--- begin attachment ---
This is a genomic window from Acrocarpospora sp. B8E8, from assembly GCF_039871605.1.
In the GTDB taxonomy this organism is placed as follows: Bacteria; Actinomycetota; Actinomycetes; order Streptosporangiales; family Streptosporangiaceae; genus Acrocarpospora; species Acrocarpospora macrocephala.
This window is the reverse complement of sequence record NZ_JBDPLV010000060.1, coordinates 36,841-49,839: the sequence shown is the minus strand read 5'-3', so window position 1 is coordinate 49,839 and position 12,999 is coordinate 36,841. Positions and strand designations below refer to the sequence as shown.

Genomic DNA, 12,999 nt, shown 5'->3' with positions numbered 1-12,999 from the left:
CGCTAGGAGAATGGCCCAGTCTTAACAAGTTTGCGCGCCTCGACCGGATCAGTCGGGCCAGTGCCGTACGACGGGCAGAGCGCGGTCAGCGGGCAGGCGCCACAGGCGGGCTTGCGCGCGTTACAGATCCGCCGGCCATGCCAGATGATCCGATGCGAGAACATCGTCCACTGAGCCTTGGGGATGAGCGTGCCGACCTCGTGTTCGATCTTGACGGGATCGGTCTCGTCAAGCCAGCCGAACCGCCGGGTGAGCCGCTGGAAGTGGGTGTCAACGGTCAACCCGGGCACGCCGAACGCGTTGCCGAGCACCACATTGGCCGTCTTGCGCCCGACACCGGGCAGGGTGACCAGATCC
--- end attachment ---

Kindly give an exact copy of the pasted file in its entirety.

This is a genomic window from Acrocarpospora sp. B8E8, from assembly GCF_039871605.1.
In the GTDB taxonomy this organism is placed as follows: Bacteria; Actinomycetota; Actinomycetes; order Streptosporangiales; family Streptosporangiaceae; genus Acrocarpospora; species Acrocarpospora macrocephala.
This window is the reverse complement of sequence record NZ_JBDPLV010000060.1, coordinates 36,841-49,839: the sequence shown is the minus strand read 5'-3', so window position 1 is coordinate 49,839 and position 12,999 is coordinate 36,841. Positions and strand designations below refer to the sequence as shown.

Genomic DNA, 12,999 nt, shown 5'->3' with positions numbered 1-12,999 from the left:
CGCTAGGAGAATGGCCCAGTCTTAACAAGTTTGCGCGCCTCGACCGGATCAGTCGGGCCAGTGCCGTACGACGGGCAGAGCGCGGTCAGCGGGCAGGCGCCACAGGCGGGCTTGCGCGCGTTACAGATCCGCCGGCCATGCCAGATGATCCGATGCGAGAACATCGTCCACTGAGCCTTGGGGATGAGCGTGCCGACCTCGTGTTCGATCTTGACGGGATCGGTCTCGTCAAGCCAGCCGAACCGCCGGGTGAGCCGCTGGAAGTGGGTGTCAACGGTCAACCCGGGCACGCCGAACGCGTTGCCGAGCACCACATTGGCCGTCTTGCGCCCGACACCGGGCAGGGTGACCAGATCC